The nation’s largest school district could ban cell phones by January

Adding to a growing list of school districts banning cell phones, the nation’s largest could be moving to do the same as early as January.

Phone usage during the school day has not only become a distraction, but an addiction, David Banks, the chancellor of New York City Public Schools, said during an on-camera interview with WNYW.

“We recognize the problem and that it is a major issue,” Banks said.

The chancellor said he expects a formal announcement to be made as soon as he fine-tunes how to implement a plan that would impact more than 1 million students across nearly 2,000 public schools in the city. Wednesday is the last day of school for the system before the summer break.

New York’s decision comes on the heels of the Los Angeles Unified School District moving to ban cell phones in schools just last week.

The moves from two of the country’s largest school districts highlight a frustration shared by educators from coast to coast. In the United States, 72% of high school teachers said cell phone distraction is “a major problem in the classroom,” according to a report last week by the Pew Research Center.

“In about two weeks, you’re going to hear a big announcement from us,” Banks told CNN affiliate, NY1 on Wednesday, adding the change could go into effect as early as January 2025.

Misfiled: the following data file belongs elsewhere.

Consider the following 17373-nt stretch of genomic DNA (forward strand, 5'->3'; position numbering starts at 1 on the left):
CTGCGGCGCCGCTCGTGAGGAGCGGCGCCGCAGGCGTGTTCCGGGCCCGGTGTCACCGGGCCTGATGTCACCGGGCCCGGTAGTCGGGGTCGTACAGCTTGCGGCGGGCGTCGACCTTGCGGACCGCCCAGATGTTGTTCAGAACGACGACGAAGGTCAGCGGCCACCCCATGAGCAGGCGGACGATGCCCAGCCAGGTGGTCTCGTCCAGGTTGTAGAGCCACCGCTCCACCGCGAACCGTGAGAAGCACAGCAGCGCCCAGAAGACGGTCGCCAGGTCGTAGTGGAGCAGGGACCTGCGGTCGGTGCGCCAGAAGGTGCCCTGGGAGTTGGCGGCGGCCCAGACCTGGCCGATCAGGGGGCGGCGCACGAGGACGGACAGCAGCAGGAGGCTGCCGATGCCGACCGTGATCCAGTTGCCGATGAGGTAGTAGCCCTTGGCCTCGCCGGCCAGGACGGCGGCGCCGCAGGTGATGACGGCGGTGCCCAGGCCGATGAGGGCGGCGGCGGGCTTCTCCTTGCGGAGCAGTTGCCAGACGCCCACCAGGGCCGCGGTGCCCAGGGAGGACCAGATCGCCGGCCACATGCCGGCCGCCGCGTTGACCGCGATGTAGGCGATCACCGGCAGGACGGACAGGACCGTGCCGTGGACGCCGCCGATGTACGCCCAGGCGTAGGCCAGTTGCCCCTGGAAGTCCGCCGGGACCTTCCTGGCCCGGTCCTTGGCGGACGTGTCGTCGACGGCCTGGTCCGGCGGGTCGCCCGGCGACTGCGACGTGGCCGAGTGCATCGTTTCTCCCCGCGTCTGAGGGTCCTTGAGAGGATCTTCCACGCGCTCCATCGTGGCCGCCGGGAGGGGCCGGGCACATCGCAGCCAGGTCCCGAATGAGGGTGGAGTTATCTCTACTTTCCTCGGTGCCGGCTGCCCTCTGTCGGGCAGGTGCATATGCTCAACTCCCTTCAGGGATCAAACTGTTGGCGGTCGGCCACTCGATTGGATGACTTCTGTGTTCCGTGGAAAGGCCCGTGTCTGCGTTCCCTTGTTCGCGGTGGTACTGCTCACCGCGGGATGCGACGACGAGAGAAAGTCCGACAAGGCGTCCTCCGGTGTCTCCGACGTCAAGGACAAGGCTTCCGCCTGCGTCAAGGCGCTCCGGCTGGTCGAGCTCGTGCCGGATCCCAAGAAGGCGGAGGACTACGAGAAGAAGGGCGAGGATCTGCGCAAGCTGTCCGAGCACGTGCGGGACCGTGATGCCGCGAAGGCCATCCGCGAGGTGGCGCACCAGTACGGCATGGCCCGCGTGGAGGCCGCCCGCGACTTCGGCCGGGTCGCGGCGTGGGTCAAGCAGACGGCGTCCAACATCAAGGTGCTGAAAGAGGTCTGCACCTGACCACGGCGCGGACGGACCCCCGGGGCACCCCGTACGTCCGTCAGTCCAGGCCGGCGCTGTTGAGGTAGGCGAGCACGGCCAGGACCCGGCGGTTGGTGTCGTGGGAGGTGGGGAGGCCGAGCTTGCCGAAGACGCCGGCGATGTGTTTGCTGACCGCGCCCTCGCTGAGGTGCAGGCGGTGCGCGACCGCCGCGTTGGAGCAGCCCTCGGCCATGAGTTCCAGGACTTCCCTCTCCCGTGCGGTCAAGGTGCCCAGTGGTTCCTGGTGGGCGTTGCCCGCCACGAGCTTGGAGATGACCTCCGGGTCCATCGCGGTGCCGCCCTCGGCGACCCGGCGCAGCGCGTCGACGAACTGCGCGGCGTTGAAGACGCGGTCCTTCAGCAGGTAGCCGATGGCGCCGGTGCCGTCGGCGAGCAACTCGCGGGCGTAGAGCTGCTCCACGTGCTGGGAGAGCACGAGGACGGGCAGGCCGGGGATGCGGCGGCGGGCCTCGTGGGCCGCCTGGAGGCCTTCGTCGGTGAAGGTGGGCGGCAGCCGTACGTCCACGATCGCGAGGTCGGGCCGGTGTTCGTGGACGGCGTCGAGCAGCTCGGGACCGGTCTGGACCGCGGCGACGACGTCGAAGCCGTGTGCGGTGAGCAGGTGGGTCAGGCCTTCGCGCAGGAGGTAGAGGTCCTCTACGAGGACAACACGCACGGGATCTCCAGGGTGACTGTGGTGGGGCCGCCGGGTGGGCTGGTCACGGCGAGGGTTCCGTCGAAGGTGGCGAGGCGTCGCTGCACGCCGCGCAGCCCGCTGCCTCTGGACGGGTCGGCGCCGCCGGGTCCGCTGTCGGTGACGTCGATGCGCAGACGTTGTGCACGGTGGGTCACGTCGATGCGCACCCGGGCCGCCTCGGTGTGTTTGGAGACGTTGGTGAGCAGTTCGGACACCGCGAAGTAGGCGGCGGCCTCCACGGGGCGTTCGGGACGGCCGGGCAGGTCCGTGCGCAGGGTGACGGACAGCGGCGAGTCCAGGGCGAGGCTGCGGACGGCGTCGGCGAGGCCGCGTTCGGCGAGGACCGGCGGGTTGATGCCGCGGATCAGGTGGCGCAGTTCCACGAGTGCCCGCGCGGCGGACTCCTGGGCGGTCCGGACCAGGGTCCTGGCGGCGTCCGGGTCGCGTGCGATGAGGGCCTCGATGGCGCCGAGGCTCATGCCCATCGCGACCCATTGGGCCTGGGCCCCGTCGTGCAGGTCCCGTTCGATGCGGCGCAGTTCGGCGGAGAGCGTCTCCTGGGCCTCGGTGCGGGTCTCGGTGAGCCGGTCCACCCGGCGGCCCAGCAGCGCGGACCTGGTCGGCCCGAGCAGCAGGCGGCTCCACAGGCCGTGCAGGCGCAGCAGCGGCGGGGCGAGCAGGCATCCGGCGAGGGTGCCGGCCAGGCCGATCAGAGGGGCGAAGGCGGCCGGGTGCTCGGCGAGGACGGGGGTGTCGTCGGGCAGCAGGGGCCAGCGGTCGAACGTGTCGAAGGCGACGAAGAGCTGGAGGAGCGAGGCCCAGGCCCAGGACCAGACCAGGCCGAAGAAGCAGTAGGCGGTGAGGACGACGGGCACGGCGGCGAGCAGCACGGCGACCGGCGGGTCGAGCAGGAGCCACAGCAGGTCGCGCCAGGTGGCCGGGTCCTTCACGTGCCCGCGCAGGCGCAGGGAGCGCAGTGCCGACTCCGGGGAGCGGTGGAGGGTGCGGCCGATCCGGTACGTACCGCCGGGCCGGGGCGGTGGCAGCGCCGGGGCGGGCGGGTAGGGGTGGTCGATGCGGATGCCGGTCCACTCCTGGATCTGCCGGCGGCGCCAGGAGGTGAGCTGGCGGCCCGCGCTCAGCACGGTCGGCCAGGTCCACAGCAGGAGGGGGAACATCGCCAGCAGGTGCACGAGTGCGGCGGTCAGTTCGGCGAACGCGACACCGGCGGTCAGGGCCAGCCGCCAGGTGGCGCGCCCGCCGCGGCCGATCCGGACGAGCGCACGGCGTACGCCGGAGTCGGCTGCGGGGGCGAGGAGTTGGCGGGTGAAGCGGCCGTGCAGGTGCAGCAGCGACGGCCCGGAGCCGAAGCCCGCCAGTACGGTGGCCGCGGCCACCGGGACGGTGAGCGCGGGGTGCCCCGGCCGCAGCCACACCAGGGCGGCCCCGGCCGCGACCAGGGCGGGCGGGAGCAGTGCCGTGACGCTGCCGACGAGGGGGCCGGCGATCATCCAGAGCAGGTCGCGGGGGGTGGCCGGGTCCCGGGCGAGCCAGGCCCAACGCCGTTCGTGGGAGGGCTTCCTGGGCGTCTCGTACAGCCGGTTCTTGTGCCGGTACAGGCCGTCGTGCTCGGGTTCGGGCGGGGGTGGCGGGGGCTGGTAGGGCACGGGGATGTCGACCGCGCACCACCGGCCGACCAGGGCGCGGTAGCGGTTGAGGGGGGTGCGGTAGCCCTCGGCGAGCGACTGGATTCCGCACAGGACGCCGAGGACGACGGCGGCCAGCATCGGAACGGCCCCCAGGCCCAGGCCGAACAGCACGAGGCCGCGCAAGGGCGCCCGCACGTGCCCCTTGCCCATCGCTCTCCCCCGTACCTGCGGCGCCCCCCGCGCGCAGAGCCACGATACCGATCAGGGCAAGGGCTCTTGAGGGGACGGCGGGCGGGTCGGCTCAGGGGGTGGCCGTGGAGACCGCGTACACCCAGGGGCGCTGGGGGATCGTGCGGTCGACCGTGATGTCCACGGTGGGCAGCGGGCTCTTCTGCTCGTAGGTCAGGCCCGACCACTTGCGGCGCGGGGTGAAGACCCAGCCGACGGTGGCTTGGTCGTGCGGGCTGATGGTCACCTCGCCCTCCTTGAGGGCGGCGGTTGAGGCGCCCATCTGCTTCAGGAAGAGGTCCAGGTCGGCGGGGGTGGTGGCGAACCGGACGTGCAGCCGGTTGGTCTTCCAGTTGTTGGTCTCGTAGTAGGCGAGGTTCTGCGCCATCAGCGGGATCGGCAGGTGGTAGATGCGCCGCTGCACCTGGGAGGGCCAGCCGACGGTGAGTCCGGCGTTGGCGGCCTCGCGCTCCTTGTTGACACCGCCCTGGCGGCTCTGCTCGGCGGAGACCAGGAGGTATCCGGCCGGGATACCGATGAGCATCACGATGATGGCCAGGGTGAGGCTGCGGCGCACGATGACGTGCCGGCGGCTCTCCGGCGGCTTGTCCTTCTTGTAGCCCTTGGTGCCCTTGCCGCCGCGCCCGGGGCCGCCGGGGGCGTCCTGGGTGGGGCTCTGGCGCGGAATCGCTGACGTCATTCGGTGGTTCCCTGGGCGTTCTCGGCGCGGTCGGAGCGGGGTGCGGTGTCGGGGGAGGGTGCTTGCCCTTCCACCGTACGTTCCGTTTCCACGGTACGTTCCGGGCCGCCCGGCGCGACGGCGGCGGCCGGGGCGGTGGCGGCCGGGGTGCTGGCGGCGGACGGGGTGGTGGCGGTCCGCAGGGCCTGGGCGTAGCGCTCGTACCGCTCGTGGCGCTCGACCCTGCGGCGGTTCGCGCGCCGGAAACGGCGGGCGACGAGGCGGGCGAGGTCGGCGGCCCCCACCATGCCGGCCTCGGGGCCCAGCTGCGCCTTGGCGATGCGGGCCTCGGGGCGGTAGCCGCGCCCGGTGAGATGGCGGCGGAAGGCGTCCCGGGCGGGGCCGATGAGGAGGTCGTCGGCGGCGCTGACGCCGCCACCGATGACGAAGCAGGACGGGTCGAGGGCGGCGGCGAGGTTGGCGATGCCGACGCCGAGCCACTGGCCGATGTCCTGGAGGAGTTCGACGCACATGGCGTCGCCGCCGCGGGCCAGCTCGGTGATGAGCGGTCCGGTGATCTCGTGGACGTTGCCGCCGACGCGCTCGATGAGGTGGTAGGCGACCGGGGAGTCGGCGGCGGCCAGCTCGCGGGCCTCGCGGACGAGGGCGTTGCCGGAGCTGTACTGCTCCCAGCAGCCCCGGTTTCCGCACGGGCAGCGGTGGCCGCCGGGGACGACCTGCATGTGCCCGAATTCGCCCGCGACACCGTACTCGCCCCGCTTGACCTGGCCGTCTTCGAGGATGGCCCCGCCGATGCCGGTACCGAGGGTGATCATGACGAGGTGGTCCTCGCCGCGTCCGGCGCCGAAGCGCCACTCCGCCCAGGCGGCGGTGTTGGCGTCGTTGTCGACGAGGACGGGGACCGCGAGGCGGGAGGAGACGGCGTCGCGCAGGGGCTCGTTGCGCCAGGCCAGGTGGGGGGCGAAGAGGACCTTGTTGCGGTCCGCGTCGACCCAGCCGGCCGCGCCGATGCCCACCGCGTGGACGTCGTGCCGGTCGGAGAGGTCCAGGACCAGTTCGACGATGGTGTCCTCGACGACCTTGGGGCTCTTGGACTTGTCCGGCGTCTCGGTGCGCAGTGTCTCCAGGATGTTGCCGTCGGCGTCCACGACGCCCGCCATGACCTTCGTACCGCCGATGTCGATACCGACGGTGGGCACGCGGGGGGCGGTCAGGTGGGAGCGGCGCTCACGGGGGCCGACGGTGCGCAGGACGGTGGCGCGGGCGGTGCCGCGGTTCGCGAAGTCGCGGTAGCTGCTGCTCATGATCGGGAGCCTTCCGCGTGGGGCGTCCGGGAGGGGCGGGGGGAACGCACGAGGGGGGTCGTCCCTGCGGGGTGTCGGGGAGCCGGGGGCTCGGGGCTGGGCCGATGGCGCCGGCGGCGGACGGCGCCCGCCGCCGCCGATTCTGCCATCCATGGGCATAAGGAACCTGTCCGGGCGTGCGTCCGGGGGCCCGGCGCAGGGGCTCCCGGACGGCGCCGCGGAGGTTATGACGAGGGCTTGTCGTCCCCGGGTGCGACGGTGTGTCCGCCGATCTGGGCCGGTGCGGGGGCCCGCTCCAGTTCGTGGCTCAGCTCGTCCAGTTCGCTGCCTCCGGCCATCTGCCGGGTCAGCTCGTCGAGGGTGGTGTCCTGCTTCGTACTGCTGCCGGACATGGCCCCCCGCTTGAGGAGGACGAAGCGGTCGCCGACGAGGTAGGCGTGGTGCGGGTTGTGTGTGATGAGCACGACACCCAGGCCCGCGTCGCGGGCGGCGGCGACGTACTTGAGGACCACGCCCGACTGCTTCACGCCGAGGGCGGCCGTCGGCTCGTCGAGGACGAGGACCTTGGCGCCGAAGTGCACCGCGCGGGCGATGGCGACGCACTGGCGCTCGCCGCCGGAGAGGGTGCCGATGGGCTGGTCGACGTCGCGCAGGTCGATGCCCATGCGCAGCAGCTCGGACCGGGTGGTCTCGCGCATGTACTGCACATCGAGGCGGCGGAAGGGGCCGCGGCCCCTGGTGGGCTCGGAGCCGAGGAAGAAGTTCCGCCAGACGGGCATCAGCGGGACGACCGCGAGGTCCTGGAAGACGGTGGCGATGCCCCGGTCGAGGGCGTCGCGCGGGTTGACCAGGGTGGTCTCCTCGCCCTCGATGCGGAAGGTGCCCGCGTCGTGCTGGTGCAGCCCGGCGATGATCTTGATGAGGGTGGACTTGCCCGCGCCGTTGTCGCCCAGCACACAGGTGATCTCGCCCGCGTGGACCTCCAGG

“We’re still looking at the logistics of how you would actually roll it out in a system this large,” Banks told WNYW. “We’ll have those kinks worked out in the next couple weeks.”

CNN reached out to the chancellor’s office which deferred to his interviews, offering no further comment.

Meanwhile, New York Gov. Kathy Hochul is considering state-level action on the issue of smartphones in schools, according to a spokesperson.

States including Oklahoma, Kansas, Vermont, Ohio, Louisiana and Pennsylvania have all introduced similar legislation.

Hundreds of principals have told Banks to “take the phones,” according to local interviews he’s done with local media.

Some parents, though, aren’t sold on the idea.

Banks has heard parents’ concerns that a ban would prevent them from staying in touch with their children during an emergency, he said.

“We want you to be able to bring your phone to school because the minute that school is over you need to be in communication with your family,” Banks told NY1.

“We can’t control what happens once they’re home,” he said, “but maybe six to eight hours out of the day, we might have a little bit more control.”

Former New York Mayor Bill de Blasio allowed phones back into schools in 2015 after they were barred by his City Hall predecessor Mike Bloomberg. Bloomberg penned an op-ed Tuesday headlined, “Adams must reinstate NYC schools’ former cellphone ban – for our kids’ sake.”

New York Mayor Eric Adams supports the move.

“The distractions that come from cell phones is serious and we can’t ignore that,” Adams said during a news conference Tuesday. City Hall is looking for a “sweet spot” to “get parents in a comfortable place,” he said.

Adams did not respond to requests for further comment.

CNN has reached out for comment to the United Federation of Teachers, a union representing public school employees in New York City.

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